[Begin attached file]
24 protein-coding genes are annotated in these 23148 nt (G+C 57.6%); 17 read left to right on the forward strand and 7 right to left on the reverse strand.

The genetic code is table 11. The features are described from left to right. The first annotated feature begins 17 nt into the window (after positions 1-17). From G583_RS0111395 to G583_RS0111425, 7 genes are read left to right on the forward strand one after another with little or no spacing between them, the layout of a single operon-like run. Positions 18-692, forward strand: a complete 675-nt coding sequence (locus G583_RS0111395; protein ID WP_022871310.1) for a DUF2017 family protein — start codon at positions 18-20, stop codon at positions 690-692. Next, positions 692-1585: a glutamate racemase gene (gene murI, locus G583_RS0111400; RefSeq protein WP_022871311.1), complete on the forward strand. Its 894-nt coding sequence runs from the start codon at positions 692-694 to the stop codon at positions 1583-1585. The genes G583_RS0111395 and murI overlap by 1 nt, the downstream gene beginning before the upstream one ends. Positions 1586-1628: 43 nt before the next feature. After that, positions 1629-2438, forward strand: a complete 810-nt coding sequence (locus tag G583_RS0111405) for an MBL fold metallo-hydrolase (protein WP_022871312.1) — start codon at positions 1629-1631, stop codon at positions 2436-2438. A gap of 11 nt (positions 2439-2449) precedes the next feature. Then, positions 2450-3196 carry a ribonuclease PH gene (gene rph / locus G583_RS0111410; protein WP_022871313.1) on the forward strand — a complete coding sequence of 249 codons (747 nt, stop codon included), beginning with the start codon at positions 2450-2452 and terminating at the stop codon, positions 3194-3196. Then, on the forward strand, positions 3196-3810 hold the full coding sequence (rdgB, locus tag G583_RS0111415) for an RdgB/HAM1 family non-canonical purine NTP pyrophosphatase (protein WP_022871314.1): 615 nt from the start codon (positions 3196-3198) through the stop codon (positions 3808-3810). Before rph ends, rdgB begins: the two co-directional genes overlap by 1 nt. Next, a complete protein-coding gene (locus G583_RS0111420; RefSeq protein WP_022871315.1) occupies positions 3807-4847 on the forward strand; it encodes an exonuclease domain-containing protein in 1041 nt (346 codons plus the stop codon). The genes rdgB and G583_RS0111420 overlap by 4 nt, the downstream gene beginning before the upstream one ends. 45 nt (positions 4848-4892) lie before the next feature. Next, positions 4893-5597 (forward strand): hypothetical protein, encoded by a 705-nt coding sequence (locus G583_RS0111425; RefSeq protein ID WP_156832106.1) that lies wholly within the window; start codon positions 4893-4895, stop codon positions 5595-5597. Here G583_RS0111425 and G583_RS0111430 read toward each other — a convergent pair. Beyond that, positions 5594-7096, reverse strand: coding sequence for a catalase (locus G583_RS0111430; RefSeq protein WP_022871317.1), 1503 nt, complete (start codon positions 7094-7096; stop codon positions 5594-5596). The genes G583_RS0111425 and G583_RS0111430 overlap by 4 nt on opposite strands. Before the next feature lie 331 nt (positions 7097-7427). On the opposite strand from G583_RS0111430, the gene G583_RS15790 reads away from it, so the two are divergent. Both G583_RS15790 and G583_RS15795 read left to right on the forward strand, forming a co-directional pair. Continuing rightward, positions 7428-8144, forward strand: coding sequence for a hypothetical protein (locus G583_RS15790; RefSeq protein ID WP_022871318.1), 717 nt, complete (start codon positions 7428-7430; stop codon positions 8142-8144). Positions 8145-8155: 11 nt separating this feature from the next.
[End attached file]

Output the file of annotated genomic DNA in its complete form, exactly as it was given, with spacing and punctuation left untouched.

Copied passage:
24 protein-coding genes are annotated in these 23148 nt (G+C 57.6%); 17 read left to right on the forward strand and 7 right to left on the reverse strand.

The genetic code is table 11. The features are described from left to right. The first annotated feature begins 17 nt into the window (after positions 1-17). From G583_RS0111395 to G583_RS0111425, 7 genes are read left to right on the forward strand one after another with little or no spacing between them, the layout of a single operon-like run. Positions 18-692, forward strand: a complete 675-nt coding sequence (locus G583_RS0111395; protein ID WP_022871310.1) for a DUF2017 family protein — start codon at positions 18-20, stop codon at positions 690-692. Next, positions 692-1585: a glutamate racemase gene (gene murI, locus G583_RS0111400; RefSeq protein WP_022871311.1), complete on the forward strand. Its 894-nt coding sequence runs from the start codon at positions 692-694 to the stop codon at positions 1583-1585. The genes G583_RS0111395 and murI overlap by 1 nt, the downstream gene beginning before the upstream one ends. Positions 1586-1628: 43 nt before the next feature. After that, positions 1629-2438, forward strand: a complete 810-nt coding sequence (locus tag G583_RS0111405) for an MBL fold metallo-hydrolase (protein WP_022871312.1) — start codon at positions 1629-1631, stop codon at positions 2436-2438. A gap of 11 nt (positions 2439-2449) precedes the next feature. Then, positions 2450-3196 carry a ribonuclease PH gene (gene rph / locus G583_RS0111410; protein WP_022871313.1) on the forward strand — a complete coding sequence of 249 codons (747 nt, stop codon included), beginning with the start codon at positions 2450-2452 and terminating at the stop codon, positions 3194-3196. Then, on the forward strand, positions 3196-3810 hold the full coding sequence (rdgB, locus tag G583_RS0111415) for an RdgB/HAM1 family non-canonical purine NTP pyrophosphatase (protein WP_022871314.1): 615 nt from the start codon (positions 3196-3198) through the stop codon (positions 3808-3810). Before rph ends, rdgB begins: the two co-directional genes overlap by 1 nt. Next, a complete protein-coding gene (locus G583_RS0111420; RefSeq protein WP_022871315.1) occupies positions 3807-4847 on the forward strand; it encodes an exonuclease domain-containing protein in 1041 nt (346 codons plus the stop codon). The genes rdgB and G583_RS0111420 overlap by 4 nt, the downstream gene beginning before the upstream one ends. 45 nt (positions 4848-4892) lie before the next feature. Next, positions 4893-5597 (forward strand): hypothetical protein, encoded by a 705-nt coding sequence (locus G583_RS0111425; RefSeq protein ID WP_156832106.1) that lies wholly within the window; start codon positions 4893-4895, stop codon positions 5595-5597. Here G583_RS0111425 and G583_RS0111430 read toward each other — a convergent pair. Beyond that, positions 5594-7096, reverse strand: coding sequence for a catalase (locus G583_RS0111430; RefSeq protein WP_022871317.1), 1503 nt, complete (start codon positions 7094-7096; stop codon positions 5594-5596). The genes G583_RS0111425 and G583_RS0111430 overlap by 4 nt on opposite strands. Before the next feature lie 331 nt (positions 7097-7427). On the opposite strand from G583_RS0111430, the gene G583_RS15790 reads away from it, so the two are divergent. Both G583_RS15790 and G583_RS15795 read left to right on the forward strand, forming a co-directional pair. Continuing rightward, positions 7428-8144, forward strand: coding sequence for a hypothetical protein (locus G583_RS15790; RefSeq protein ID WP_022871318.1), 717 nt, complete (start codon positions 7428-7430; stop codon positions 8142-8144). Positions 8145-8155: 11 nt separating this feature from the next.